It’s possible that the content that you are refurbishing now has been written with old SEO tactics in mind. For instance, the write-up maybe stuffed with keywords. Latest updates, however, reveal that Google doesn’t appreciate keyword stuffing.
So erase the usage of the excess keyword. Instead, add:
- Long-tail keywords variants
- Secondary keywords
For optimizing your content for voice, use Answer The Public, a free research tool that spews out questions for keywords. For instance, let’s try ‘social media for business’ as the keyword:
These suggestion questions provided by Answer The Public are natural language phrases. You can get an idea of your audience’s mindset from here and refresh content accordingly.
- Optimize for semantic search
Semantic search relates to search with meaning. As search engines become intelligent, they seek to understand the user’s search intent and context to offer better search results.
Here are steps for updating content for semantic search:
- Write in your readers’ natural language
- Use synonyms or keyword variations
- Add context giving companion words.
A case in point is apple here. A user search for Apple maybe looking for the fruit or the tech giant, Apple might be his search intent. If your content talks about the tech giant, adding a laptop to Apple, ‘Apple laptop’ can help clarify the search intent.
- Give an on-page SEO refresh
In addition to updating the keywords and optimizing content for voice and semantic search, follow through an SEO checklist for on-page optimization.
Here’s what to do:
- Break the text with subheadings and format with Header 2 and Header 3 to signal the search engine of the structure in your content
- Add alt text and image title with a description containing keyword naturally to your new and existing media files
- Add a meta description of between 120 to 158 characters. Include the keyword to the description and ensure that the description is click-worthy
The Yoast SEO plugin for WordPress makes it easy to add your meta description.
- Update content
Let’s get to the text itself now. Begin with proofreading the content thoroughly. It’s common for typos to slip your surveillance so you may pick one up at this point. Or, you can spot a grammatical error.
See if you can add more value to the content or if you should exclude something from it. How can you make this more actionable? Examine the voice too. Does it align with your brand’s present voice? Also, take steps to boost your content’s readability.
To this end:
- Add bullet points to your content
- Shorten your sentences and paragraphs
- Use simple words
- Update links and research with fresh statistics
Check all the links in your content piece. Are they working? Or, do they direct a user to an error page? Replace any faulty links. At the same time, survey all the research and statistics you’ve added to your content.
Replace old research that dates back to four years with an updated version if available. Here’s an example: We begin this piece with a 2018 survey of bloggers by Orbit Media. There’s a 2017 version available too.
So, instead of the graph on the left side, we used the right version from the latest research because it covers 2018’s stats too:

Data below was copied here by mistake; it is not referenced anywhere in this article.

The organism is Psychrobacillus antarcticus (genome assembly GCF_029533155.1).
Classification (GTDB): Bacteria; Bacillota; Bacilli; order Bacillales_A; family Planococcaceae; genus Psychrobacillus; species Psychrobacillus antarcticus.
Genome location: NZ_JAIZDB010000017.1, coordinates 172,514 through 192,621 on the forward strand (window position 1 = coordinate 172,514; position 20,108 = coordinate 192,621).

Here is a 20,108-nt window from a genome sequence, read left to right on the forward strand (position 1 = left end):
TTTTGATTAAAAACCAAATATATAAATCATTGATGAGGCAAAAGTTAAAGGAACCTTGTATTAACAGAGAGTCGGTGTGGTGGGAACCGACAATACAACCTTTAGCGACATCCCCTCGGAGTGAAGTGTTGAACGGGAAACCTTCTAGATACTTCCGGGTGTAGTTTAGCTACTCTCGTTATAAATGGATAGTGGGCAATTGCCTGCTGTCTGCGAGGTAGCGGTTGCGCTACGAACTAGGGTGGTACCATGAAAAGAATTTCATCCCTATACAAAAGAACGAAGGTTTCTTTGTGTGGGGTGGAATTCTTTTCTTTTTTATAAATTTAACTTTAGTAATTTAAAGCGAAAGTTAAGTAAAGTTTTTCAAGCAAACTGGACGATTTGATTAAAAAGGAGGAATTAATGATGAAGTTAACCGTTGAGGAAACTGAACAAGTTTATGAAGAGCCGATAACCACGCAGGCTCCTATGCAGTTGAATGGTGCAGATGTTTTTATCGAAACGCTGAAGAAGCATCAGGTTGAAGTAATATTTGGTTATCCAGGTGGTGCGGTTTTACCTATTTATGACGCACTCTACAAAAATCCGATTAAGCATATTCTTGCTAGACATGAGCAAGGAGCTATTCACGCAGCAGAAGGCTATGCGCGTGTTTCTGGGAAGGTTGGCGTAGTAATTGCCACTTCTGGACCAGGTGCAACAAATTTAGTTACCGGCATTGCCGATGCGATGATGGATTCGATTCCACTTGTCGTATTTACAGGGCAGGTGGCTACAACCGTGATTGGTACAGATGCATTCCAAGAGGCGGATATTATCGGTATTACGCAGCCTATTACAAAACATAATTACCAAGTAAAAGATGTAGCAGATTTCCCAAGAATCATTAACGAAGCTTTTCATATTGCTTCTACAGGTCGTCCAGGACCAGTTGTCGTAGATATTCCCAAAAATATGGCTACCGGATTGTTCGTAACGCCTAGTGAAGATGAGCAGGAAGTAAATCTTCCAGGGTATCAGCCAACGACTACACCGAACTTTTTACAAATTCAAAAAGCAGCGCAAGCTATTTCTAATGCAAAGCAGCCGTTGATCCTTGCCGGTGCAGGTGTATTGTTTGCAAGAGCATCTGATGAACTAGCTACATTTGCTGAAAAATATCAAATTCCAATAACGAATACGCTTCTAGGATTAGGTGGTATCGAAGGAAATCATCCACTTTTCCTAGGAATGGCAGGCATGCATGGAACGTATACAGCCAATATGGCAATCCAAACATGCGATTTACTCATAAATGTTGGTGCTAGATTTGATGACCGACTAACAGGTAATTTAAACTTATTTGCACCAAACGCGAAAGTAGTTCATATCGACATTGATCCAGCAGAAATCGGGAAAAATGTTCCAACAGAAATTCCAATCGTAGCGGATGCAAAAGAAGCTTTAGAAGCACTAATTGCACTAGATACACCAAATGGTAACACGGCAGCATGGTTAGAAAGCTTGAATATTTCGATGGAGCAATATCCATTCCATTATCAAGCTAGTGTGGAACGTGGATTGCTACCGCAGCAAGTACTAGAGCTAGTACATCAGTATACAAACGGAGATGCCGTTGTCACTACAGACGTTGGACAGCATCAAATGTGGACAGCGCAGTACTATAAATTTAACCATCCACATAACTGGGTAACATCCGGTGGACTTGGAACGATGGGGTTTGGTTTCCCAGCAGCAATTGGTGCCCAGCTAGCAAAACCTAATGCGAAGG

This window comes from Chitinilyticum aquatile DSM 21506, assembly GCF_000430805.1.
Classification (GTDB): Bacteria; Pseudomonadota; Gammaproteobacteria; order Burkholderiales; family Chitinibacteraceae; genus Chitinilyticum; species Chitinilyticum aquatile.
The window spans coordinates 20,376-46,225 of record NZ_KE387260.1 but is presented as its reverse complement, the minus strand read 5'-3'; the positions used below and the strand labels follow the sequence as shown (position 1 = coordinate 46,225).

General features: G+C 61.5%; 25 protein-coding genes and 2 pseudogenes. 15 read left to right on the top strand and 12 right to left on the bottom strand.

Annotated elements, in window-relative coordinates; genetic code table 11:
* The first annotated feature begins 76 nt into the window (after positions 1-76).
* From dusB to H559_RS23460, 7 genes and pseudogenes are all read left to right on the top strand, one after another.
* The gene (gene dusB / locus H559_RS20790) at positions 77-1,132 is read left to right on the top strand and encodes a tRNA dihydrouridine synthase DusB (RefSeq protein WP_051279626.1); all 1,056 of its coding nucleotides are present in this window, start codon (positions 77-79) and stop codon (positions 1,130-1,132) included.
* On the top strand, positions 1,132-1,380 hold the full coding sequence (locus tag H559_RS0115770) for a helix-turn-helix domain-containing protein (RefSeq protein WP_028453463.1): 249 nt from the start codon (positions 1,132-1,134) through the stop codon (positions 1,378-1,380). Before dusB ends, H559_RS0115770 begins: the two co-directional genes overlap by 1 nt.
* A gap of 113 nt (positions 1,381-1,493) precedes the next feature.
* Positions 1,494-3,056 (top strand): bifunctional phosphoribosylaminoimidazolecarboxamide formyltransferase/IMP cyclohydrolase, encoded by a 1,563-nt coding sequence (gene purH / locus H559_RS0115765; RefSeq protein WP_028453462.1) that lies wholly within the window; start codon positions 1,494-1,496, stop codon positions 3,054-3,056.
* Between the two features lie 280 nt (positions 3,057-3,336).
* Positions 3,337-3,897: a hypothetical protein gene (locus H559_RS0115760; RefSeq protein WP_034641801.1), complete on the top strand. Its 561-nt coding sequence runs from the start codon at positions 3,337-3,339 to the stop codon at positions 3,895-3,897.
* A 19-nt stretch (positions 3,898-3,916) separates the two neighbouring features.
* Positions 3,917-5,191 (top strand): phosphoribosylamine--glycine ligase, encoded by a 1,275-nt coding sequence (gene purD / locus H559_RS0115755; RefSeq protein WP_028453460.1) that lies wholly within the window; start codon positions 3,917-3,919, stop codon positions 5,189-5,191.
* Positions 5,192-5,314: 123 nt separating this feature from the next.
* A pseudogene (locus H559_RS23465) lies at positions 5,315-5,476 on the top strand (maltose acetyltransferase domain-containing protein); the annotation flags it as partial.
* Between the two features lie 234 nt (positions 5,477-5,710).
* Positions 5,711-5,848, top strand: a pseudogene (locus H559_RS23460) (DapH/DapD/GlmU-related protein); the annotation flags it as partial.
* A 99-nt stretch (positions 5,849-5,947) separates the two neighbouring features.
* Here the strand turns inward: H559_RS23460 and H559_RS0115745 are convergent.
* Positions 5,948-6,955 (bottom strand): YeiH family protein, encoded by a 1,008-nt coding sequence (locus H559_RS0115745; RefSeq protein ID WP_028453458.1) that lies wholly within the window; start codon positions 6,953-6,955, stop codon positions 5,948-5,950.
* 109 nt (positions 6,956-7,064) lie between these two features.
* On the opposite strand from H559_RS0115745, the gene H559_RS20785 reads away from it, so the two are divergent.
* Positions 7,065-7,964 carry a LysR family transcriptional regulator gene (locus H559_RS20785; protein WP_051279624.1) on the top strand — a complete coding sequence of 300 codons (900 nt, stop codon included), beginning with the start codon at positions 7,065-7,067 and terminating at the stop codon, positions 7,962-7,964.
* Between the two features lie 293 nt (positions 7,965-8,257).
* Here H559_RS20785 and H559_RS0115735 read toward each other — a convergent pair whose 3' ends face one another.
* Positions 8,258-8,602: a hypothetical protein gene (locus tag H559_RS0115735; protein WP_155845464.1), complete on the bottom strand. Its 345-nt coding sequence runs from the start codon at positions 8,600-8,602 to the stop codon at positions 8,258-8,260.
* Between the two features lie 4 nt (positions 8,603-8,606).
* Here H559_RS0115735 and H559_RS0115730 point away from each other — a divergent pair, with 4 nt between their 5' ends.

- Add internal and external links
Interlinking your pages is a good way for signaling the search engine of your site’s structure besides offering a rich library of relevant information to your readers. Visitors clicking on these pages tend to stay on your site, improving dwell time. Therefore, internal linking can positively affect your ranking.
As with getting links from authority sites, linking to powerful sites can also positively impact your ranking. So, here’s the plan at this point:
- Link to related pages on your site
- Link to educational, government or information sites
- Make it mobile-friendly
60% of all internet searches are conducted via a mobile device. This means that a sizeable chunk from your audience reads and interacts with your content from their mobile devices.
So, if your content isn’t already mobile-ready, then you need to add this to your to-do content refresh list. Take some of these steps:
- Ensure images in your content are of a high-quality and centralized
- Content is divided into short paragraphs and subheadings
- Check that the videos in your content are compatible with smart devices
- The buttons (CTA or social sharing icons) are big enough for everyone to tap them
Add a pop of visuals
Blog2Social highlights that visuals in your content can help drive traffic by 12%, conversion by 80%, and engagement and shares by 200%. In fact, posts with images generate 650% higher engagement than posts with no images.
So include some visuals when you update content. Choose from stock images, charts, and visual data, graphics such as infographics, GIFs and memes, and videos.
- Re-date your content
Last but not least, don’t forget to re-date the content that has a date assigned to content such as a blog post. Add an editor’s note saying that this is the updated version so that your readers know that they are reading fresh content.
An important caution over here: Don’t update or tweak the URL of your piece. Changing the URL will alter it, so places, where your content is linked, will no longer be able to take readers to your content.
Letting a content piece sink to the bottom of the unknown abyss is a nightmare. After all, you invested hours and resources into crafting the perfect content, you can’t let it go to waste with the snap of Thanos’s fingers, right?
So refresh your content periodically and extend its life. Update the keywords, optimize it for voice and semantic search, check the links, research, and the content itself. Don’t forget to include visuals to boost readability.
Have any confusion related to content refreshing? Leave your questions in the comment section.